Buying a phone with Free Software support

Free Software

I started being more aware of Free Software (not "Open Source" as defined by Richard Stallman). The importance of it can not be overstated.

The difference (in Android's case) is that while Android is Open Source, you can't change the source code running on your device. However, Free Software (codified in GNU GPL 3.0) requires distributing installation instructions as well.

Many times "Open Source" poses the same restrictions as if it were not open source (the freedom is gone!), so the apps running might as well be a binary or a proprietary web service (which is the case, in many cases!). This means the provider has full control over what you do with your phone - and many times it exerts that control.

However, there are quite some important Free Software initiatives about Android phones:

  • F-Droid, a free-software repository alternative to Google Play.
    • Here you can find apps that don't spy on you, such as QR Code readers and a game with more than 1000 Solitaire variants.
      • Imagine you want to scan the QR code of a password. Do you trust it with nonfree software which has Internet permissions?
      • Games without ads! You should donate to the authors if you appreciate them.
  • LineageOS, a free-software distribution of Android; the successor of CyanogenMod.
  • Replicant; an even freer-software project; but it has missing support for some features.

Buying a phone

The sad fact is that given a random recent phone, there's not much chance that it's supported by LineageOS (LOS). The reason is that a volunteer must take time to port LOS to that particular combination of hardware (some of which may be entirely new).

Also, the manufacturers are not particularly interested in helping the project, since it goes against their plans. Since profit margins on the hardware are very thin, manufacturers want to push their own software (proprietary binaries with proprietary web services). Samsung even wants to use a separate OS, which is no small feat.

Voting with your money

However, some recent phones are still supported (see here). And how else to tell manufacturers to quit bundling nonfree software, than by ONLY buying phones supported by LOS?

I wanted to buy a new phone, and I will show you how I went about it.

Researching candidates

EDIT: There is a Reddit thread where people recommend devices. You can use that also.

Sadly, there is no user-facing way to sort the supported devices. So, I made use of software freedom, and found a way: download the LOS wiki's source code, and grep for each device's release date to find the newest-released supported phones.

git clone https://github.com/LineageOS/lineage_wiki.git
cd lineage_wiki/_data/devices/
grep "release:" * | sort -k 2

Now you get something like:

mido.yml:release: 2017-01
a5y17lte.yml:release: 2017-01-02
a7y17lte.yml:release: 2017-01-02
h870.yml:release: 2017-02
us997.yml:release: 2017-02
sagit.yml:release: 2017-04
cheeseburger.yml:release: 2017-06
chiron.yml:release: 2017-09
dumpling.yml:release: 2017-11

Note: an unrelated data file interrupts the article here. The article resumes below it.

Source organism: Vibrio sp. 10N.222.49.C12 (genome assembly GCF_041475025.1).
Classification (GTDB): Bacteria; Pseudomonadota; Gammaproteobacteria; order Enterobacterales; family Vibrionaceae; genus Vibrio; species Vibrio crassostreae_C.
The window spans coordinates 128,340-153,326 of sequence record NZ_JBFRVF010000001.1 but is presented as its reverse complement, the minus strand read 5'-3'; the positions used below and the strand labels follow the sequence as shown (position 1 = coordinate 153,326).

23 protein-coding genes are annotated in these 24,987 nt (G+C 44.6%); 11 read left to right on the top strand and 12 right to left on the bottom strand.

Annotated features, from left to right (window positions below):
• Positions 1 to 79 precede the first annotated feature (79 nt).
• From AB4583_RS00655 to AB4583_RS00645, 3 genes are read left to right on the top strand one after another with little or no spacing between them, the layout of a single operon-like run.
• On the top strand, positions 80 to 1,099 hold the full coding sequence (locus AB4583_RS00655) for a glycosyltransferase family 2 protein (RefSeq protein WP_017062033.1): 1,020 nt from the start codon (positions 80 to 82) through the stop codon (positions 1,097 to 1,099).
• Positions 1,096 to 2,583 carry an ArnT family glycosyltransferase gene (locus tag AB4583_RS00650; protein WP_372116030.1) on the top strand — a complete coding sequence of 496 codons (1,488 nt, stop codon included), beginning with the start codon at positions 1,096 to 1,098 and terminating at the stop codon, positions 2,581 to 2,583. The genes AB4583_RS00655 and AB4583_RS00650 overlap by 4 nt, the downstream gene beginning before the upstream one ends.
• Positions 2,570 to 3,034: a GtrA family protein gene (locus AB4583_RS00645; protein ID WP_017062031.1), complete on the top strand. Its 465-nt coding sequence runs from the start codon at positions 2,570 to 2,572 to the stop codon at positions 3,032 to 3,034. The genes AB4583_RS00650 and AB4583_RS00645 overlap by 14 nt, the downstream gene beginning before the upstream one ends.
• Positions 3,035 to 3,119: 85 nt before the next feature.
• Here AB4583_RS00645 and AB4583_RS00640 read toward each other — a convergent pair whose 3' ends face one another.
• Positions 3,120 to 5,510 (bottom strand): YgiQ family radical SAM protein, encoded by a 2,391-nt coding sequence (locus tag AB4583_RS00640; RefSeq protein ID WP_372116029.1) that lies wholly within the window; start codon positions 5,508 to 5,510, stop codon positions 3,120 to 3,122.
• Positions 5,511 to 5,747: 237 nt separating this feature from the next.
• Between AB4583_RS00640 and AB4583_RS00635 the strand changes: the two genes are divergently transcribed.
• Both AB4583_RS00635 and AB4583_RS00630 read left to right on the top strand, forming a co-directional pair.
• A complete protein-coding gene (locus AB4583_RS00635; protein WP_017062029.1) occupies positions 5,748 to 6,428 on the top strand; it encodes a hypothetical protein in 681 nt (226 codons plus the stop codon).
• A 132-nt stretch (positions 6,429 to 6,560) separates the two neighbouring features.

star2lte.yml:release: 2018-03-11
starlte.yml:release: 2018-03-11

These are the YML entries of the devices. You can check each one individually, and find out what the device name is (AFAIK you can't install LOS on a cheeseburger :)).

(Writing this I noticed I forgot to look at the devices at the top of the output, which are missing the release date. But I don't want to; I already ordered my phone. If you want to; you can take a look yourself.)

I did this myself manually , and filtered out the phones with less than 32GB of storage, and those outside my budget (though I kept Galaxy S9 as a reference).
I then manually linked them to features I cared about (its review on China-prices.com, benchmarks, Jack audio, MicroSD slots, and physical durability, tested by JerryRigEverything on YouTube).
I also created a "score/RON" column, where I take the China-prices reviews and benchmarks, normalize them (0-1), average them, and divide them by the price.
Here is the resulting output: Google Drive spreadsheet

I ordered the Moto Z Dual Sim, and it was the last piece (sorry you won't get it).

Word of warning

There are still some dark truths lying deep within smartphone hardware:
In case you can no longer find and install sufficiently-free hardware/software combinations, I urge you to forego mobile computing for good.
For me personally, LOS is enough; but you may have other needs. Perhaps the best and easiest choice for some less-technical people is simply installing F-Droid alongside the black-box binary-blob OS that came with their phone.


While we may be quite free in general, sometimes there is a price to pay for living in a such developed society: society takes more control of the individual.
That is why the individual should fight against that price, and negotiate with society.

By not giving companies your hard-earned money to enable them to spy on you, while getting little in return, you draw the line, as an individual.

The more people become aware of this, the more "society" will give in, and your influence as an individual will increase.

Stand up for your ideals, even if only once in a while!

There will be a part 2 of this post, which will detail my installation of LOS on the Motorola Moto Z.


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